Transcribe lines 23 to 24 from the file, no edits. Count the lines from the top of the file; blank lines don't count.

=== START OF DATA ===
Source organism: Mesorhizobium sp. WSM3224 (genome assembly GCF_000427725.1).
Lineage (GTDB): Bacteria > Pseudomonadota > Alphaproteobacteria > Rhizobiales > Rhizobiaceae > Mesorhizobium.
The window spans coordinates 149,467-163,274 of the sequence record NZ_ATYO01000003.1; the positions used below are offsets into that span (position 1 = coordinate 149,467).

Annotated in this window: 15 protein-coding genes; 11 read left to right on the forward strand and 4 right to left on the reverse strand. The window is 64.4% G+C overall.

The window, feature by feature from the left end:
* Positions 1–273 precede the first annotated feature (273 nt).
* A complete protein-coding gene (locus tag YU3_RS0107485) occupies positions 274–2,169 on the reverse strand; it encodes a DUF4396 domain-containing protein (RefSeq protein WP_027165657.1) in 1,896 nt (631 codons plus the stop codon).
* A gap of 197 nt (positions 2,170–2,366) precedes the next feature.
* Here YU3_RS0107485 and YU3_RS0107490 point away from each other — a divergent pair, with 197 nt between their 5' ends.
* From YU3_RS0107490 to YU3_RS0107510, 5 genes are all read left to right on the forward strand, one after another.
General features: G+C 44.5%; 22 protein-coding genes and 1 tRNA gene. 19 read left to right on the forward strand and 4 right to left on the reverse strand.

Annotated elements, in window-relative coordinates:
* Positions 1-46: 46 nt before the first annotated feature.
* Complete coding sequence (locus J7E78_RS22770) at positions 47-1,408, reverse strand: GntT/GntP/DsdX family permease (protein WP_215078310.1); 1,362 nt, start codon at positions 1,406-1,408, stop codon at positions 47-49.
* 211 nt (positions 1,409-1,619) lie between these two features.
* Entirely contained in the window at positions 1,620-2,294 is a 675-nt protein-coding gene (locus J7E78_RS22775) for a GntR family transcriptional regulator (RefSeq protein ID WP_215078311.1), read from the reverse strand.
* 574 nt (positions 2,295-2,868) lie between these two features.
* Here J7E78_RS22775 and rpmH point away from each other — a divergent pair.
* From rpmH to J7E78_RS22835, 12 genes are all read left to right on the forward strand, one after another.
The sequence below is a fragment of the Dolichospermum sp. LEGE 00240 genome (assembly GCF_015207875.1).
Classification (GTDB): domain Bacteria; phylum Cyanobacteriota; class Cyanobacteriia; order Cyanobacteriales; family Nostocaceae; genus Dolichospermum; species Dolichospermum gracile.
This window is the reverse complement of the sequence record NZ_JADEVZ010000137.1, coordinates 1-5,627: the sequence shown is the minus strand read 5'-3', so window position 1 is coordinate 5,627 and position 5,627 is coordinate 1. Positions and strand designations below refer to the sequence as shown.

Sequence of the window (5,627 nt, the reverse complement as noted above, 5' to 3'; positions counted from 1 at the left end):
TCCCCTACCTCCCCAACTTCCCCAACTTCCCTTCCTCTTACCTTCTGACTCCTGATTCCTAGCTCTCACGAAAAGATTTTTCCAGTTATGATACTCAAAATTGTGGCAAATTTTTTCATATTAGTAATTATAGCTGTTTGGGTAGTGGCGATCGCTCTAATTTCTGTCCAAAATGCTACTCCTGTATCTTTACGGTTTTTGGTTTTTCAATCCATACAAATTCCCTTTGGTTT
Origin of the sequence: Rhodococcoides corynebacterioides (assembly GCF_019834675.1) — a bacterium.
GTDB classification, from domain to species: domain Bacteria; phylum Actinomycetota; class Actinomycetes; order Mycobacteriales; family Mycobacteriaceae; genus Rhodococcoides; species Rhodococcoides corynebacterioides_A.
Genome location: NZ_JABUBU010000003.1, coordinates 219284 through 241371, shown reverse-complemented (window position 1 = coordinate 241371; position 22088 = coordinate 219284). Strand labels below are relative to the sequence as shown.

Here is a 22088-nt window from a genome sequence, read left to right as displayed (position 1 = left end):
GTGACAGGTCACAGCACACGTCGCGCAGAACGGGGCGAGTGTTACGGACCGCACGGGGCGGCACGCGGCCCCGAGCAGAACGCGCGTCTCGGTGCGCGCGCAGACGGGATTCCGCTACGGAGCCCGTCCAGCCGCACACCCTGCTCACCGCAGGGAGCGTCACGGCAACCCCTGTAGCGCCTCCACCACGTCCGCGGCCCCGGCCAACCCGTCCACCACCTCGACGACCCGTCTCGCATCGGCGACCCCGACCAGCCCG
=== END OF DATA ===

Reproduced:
Sequence of the window (5,627 nt, the reverse complement as noted above, 5' to 3'; positions counted from 1 at the left end):
TCCCCTACCTCCCCAACTTCCCCAACTTCCCTTCCTCTTACCTTCTGACTCCTGATTCCTAGCTCTCACGAAAAGATTTTTCCAGTTATGATACTCAAAATTGTGGCAAATTTTTTCATATTAGTAATTATAGCTGTTTGGGTAGTGGCGATCGCTCTAATTTCTGTCCAAAATGCTACTCCTGTATCTTTACGGTTTTTGGTTTTTCAATCCATACAAATTCCCTTTGGTTT